# Recursion

Someone once said, in order to understand recursion, one must first have to understand recursion.

Did you get it?

There are many many seemingly complex problems can be implemented quite elegantly using recursion. However, most of the time they require a good understanding of how recursive calls work before the solution can be implemented.

When I first started, I found the concept of recursion really hard to wrap my head around, but the truth is, it’s sort of like a roller coaster ride. It seems scary as you stand on the ground looking up, you finally give yourself enough prep talk and go for the first time, it’s full of unexpected variables that first time you play. But not so much the second time, “meh” on the third time … the difficulty quickly decreases as frequency input increases. Sort of like a logarithmic time complexity, but that’s for another post.

A popular questions I have seen is, “so how do I know when should I use recursion?”.

Generally, a problem is recursive when it can be built off of same subproblems, over and over again. When you hear a problem that sounds something like “design an algorithm to compute the nth x …” or “write code to list the first n of y …” or “implement a method to compute all of z …” , you can start thinking about recursion.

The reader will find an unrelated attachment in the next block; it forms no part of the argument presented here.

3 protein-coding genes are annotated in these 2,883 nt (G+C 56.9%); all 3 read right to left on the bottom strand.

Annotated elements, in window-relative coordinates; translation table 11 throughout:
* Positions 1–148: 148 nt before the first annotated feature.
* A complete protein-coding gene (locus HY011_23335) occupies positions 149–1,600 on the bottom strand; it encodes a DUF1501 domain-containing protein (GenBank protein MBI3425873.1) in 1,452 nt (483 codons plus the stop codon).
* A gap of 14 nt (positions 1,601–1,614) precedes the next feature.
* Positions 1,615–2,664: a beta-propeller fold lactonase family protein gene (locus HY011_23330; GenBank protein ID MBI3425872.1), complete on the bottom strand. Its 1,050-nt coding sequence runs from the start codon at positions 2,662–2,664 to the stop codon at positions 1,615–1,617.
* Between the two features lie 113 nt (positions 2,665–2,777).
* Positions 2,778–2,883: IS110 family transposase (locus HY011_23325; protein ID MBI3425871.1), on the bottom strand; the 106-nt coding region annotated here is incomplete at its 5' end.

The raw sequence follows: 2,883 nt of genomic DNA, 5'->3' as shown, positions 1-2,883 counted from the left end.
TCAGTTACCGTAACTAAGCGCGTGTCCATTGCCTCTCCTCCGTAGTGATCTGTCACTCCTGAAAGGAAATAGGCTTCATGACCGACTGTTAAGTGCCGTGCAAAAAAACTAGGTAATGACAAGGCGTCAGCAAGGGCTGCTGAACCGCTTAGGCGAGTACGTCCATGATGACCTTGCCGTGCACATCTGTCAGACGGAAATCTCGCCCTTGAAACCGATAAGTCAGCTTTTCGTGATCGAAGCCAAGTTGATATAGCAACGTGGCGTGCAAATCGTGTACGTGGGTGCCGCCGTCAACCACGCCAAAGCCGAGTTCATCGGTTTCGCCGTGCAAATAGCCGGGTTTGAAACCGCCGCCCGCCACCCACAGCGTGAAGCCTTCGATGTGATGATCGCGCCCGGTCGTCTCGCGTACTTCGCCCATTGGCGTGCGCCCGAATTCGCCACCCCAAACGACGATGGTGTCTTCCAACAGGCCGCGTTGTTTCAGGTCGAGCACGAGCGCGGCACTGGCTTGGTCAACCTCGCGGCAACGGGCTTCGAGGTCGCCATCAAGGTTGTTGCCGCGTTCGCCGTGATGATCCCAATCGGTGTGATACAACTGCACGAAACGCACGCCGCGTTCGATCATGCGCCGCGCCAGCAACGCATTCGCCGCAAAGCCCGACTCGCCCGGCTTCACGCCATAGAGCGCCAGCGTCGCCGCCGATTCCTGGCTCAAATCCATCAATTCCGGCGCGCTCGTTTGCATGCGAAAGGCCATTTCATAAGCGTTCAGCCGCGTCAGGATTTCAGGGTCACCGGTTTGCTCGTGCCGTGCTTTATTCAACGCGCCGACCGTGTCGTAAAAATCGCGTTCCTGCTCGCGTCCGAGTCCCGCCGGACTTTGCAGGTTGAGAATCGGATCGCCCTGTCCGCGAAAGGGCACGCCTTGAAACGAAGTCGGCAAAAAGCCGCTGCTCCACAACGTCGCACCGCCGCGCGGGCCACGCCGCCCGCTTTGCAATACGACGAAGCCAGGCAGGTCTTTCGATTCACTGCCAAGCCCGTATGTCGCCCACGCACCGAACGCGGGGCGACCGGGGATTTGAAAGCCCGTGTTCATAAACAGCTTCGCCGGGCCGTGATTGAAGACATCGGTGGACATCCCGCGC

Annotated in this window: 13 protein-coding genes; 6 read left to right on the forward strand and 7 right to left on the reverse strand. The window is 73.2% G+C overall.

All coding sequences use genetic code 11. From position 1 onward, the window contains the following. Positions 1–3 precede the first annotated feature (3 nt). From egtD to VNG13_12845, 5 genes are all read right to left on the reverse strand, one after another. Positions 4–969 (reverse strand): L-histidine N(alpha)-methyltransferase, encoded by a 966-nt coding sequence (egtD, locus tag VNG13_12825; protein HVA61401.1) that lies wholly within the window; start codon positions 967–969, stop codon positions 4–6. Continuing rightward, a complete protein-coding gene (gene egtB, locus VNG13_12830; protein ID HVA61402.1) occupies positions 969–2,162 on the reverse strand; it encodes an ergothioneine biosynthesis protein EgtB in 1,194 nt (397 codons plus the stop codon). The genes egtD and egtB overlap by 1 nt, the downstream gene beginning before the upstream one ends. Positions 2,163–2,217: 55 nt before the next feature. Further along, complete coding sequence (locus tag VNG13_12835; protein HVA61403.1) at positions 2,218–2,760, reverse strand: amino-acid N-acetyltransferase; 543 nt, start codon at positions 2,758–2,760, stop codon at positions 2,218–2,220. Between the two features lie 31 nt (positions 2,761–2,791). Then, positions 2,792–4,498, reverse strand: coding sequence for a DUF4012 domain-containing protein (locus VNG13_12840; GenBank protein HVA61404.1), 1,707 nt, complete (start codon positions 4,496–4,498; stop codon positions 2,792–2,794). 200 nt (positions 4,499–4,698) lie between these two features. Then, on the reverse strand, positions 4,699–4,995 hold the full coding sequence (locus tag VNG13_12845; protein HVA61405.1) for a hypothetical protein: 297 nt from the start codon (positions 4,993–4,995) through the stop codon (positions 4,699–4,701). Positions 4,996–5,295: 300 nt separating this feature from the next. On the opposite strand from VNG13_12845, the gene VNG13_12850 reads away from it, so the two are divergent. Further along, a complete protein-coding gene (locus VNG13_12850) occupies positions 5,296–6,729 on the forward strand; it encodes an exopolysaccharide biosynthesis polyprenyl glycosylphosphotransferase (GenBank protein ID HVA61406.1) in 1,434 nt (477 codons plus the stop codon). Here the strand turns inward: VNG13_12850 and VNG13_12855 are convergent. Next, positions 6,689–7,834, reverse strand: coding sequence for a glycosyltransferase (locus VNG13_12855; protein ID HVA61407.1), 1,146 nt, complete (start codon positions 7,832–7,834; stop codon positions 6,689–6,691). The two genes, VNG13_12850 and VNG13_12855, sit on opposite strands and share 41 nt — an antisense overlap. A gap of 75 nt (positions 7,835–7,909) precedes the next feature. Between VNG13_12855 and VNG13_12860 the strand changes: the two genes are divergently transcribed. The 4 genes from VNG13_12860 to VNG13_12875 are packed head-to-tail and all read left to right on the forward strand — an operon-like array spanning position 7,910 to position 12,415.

Alright, so now that you have a better sense of when to use recursion, the next question is, how to get better at it, what routes do you take to approach the solution? Besides putting in more time to research and practice more about the concept, what else could you do? Let’s spend some time thinking about the problem and ask your self these questions:

1. What is the smallest, non recursive aspect of your function that it needs to perform? For example, if you need to traverse through a tree-like data structure, and recursively map every nodes and their children to form a new tree, the smallest piece would be just to map the value on just one node. Write a function to handle that case and only that case.
2. Cool, so now let’s identify what will make the function need to continue, and what will make it stop. Which will make up the recursive part and a base case for your function, respectively. LPT: if you get a “Maximum Call Stack Exceeded” error message when you function is invoked, chances are you have a bug in the base case, otherwise if the function doesn’t run at all or stop mid way through, double check your condition.
3. Once you get your base case and null case handled, write the recursive call. You will need to determine before hand if you need to accumulate any results, or if you need to return anything. Then start writing your recursive calls.

If you just start out, I suggest you to follow the bottom up approach, which is to knowing how to solve the problem for one element, them figure out how to solve the same problem for two elements, and then three, so on and so forth. It’s a very intuitive approach, the key is the get you to think about how you can build the solution for one case off of the previous case.

The goal when you first start out should not be how clean & concise your code is, but instead how easy could you reason your code to a third person (sort of like the rubber duck method).

Now that you’ve gotten a better understanding of recursion, let’s start with some factorial or palindrome permutation type of problems, and in no time the roller coaster will gets much, much less scary.

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